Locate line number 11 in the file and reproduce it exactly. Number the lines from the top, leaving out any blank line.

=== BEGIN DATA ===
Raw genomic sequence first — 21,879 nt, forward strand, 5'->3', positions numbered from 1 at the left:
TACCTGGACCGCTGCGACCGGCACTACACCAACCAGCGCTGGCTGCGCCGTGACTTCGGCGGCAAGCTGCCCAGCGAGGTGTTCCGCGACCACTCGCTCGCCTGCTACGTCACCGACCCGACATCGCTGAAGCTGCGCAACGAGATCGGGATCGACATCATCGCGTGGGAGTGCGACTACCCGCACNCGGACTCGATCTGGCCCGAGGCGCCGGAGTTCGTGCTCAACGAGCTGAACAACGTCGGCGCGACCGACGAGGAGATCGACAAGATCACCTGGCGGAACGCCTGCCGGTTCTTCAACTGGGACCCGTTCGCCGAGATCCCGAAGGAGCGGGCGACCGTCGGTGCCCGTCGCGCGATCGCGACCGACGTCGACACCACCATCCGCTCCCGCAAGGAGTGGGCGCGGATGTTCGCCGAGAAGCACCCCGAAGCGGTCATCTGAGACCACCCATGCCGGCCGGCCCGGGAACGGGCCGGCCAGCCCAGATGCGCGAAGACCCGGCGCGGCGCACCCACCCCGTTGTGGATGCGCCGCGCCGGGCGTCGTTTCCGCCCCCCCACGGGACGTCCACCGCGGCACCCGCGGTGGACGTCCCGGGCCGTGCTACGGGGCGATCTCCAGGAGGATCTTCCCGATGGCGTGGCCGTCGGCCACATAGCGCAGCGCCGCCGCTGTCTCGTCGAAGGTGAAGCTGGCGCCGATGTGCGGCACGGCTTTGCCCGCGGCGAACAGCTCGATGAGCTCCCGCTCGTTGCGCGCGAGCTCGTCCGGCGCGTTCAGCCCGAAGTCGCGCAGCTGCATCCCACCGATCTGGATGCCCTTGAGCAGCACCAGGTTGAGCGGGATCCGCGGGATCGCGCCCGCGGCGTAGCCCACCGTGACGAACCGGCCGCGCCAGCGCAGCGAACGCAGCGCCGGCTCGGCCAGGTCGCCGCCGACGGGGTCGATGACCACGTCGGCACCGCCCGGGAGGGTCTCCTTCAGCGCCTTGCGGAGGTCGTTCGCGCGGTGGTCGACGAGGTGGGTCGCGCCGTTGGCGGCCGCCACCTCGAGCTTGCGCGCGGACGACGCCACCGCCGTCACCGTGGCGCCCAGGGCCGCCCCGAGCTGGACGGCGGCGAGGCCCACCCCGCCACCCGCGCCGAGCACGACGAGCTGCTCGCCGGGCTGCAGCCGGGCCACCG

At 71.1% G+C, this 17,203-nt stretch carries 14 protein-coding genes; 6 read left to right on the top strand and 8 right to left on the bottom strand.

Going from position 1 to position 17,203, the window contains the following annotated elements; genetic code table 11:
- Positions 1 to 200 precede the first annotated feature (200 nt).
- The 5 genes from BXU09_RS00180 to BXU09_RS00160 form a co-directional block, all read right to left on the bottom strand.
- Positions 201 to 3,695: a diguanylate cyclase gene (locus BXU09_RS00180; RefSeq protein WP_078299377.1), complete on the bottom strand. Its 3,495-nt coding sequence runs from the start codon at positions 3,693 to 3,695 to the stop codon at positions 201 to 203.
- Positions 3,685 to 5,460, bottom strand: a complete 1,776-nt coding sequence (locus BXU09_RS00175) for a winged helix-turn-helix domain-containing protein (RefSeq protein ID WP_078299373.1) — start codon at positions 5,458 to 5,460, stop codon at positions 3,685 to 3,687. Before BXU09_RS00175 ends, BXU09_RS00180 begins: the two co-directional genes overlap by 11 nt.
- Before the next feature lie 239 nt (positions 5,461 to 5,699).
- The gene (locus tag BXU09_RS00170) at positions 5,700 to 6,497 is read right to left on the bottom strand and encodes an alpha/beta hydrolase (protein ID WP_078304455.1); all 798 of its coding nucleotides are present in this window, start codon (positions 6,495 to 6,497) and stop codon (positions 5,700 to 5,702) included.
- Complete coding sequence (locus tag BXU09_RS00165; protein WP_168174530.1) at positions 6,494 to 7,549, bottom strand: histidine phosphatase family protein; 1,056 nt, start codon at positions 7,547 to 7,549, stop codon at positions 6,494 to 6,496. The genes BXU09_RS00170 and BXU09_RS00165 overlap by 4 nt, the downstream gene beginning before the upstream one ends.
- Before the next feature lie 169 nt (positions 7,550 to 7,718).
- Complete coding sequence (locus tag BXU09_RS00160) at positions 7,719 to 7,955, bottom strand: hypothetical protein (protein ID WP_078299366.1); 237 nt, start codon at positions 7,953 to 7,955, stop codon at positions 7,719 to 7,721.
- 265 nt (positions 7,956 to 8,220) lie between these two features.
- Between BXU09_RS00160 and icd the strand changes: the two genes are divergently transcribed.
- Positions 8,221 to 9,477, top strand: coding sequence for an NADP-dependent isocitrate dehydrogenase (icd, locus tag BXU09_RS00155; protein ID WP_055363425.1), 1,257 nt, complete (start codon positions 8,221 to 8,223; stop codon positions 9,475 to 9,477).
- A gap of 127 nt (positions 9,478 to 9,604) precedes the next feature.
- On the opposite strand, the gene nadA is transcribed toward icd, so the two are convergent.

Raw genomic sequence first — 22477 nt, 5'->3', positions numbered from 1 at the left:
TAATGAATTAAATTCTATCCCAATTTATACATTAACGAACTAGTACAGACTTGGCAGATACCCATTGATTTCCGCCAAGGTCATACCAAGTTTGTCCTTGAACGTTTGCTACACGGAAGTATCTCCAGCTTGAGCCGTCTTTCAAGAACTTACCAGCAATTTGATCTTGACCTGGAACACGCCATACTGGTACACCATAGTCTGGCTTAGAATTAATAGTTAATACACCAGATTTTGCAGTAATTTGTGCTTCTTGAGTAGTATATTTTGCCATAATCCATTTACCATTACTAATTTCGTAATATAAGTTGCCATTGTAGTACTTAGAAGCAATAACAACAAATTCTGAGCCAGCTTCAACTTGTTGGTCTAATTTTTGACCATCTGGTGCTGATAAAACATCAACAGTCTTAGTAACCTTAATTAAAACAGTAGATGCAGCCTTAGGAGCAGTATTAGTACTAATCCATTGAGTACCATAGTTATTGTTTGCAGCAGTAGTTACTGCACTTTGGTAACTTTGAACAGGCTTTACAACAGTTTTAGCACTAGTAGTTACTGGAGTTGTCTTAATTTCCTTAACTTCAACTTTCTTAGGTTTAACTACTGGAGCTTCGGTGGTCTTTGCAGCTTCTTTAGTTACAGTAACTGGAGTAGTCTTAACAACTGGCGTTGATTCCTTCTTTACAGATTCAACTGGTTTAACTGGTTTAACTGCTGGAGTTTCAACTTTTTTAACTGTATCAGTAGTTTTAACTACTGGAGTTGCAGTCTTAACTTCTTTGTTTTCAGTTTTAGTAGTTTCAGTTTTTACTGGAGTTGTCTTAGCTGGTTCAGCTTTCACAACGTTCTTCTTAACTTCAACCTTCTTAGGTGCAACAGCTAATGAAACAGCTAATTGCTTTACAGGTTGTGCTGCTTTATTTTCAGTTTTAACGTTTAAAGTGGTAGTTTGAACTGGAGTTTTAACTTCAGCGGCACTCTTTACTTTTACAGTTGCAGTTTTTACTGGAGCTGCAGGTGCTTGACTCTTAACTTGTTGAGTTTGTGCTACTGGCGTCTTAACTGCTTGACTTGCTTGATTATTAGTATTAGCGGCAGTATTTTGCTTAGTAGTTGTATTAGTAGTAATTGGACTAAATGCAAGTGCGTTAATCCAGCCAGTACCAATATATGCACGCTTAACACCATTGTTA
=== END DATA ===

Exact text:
- Complete coding sequence (locus tag BXU09_RS00165; protein WP_168174530.1) at positions 6,494 to 7,549, bottom strand: histidine phosphatase family protein; 1,056 nt, start codon at positions 7,547 to 7,549, stop codon at positions 6,494 to 6,496. The genes BXU09_RS00170 and BXU09_RS00165 overlap by 4 nt, the downstream gene beginning before the upstream one ends.